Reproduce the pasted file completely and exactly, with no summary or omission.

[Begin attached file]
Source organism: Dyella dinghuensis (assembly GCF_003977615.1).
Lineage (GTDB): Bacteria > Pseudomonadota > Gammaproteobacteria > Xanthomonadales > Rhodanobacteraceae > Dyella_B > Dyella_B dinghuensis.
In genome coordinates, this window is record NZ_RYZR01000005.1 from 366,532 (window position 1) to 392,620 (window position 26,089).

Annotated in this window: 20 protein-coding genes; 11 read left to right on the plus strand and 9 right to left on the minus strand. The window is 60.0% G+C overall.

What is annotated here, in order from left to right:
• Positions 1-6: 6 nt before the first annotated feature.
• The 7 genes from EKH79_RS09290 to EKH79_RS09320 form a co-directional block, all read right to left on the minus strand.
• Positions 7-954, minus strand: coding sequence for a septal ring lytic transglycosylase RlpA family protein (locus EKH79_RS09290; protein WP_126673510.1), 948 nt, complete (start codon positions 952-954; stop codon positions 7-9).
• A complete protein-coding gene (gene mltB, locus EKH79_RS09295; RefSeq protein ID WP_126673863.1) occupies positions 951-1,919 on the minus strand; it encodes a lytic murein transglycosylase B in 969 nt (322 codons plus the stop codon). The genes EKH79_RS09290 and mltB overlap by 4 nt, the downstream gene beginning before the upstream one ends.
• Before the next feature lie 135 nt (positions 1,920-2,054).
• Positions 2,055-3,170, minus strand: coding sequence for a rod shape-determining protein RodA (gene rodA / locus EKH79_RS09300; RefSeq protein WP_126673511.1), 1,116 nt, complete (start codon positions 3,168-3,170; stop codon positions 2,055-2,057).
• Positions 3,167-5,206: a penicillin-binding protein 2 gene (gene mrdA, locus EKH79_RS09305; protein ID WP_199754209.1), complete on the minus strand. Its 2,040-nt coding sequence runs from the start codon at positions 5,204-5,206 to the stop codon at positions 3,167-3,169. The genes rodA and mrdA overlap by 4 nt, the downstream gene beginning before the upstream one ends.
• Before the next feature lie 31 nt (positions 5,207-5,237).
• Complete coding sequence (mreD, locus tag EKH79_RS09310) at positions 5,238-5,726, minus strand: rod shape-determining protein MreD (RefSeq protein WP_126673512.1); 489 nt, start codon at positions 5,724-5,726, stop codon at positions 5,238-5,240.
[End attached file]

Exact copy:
Source organism: Dyella dinghuensis (assembly GCF_003977615.1).
Lineage (GTDB): Bacteria > Pseudomonadota > Gammaproteobacteria > Xanthomonadales > Rhodanobacteraceae > Dyella_B > Dyella_B dinghuensis.
In genome coordinates, this window is record NZ_RYZR01000005.1 from 366,532 (window position 1) to 392,620 (window position 26,089).

Annotated in this window: 20 protein-coding genes; 11 read left to right on the plus strand and 9 right to left on the minus strand. The window is 60.0% G+C overall.

What is annotated here, in order from left to right:
• Positions 1-6: 6 nt before the first annotated feature.
• The 7 genes from EKH79_RS09290 to EKH79_RS09320 form a co-directional block, all read right to left on the minus strand.
• Positions 7-954, minus strand: coding sequence for a septal ring lytic transglycosylase RlpA family protein (locus EKH79_RS09290; protein WP_126673510.1), 948 nt, complete (start codon positions 952-954; stop codon positions 7-9).
• A complete protein-coding gene (gene mltB, locus EKH79_RS09295; RefSeq protein ID WP_126673863.1) occupies positions 951-1,919 on the minus strand; it encodes a lytic murein transglycosylase B in 969 nt (322 codons plus the stop codon). The genes EKH79_RS09290 and mltB overlap by 4 nt, the downstream gene beginning before the upstream one ends.
• Before the next feature lie 135 nt (positions 1,920-2,054).
• Positions 2,055-3,170, minus strand: coding sequence for a rod shape-determining protein RodA (gene rodA / locus EKH79_RS09300; RefSeq protein WP_126673511.1), 1,116 nt, complete (start codon positions 3,168-3,170; stop codon positions 2,055-2,057).
• Positions 3,167-5,206: a penicillin-binding protein 2 gene (gene mrdA, locus EKH79_RS09305; protein ID WP_199754209.1), complete on the minus strand. Its 2,040-nt coding sequence runs from the start codon at positions 5,204-5,206 to the stop codon at positions 3,167-3,169. The genes rodA and mrdA overlap by 4 nt, the downstream gene beginning before the upstream one ends.
• Before the next feature lie 31 nt (positions 5,207-5,237).
• Complete coding sequence (mreD, locus tag EKH79_RS09310) at positions 5,238-5,726, minus strand: rod shape-determining protein MreD (RefSeq protein WP_126673512.1); 489 nt, start codon at positions 5,724-5,726, stop codon at positions 5,238-5,240.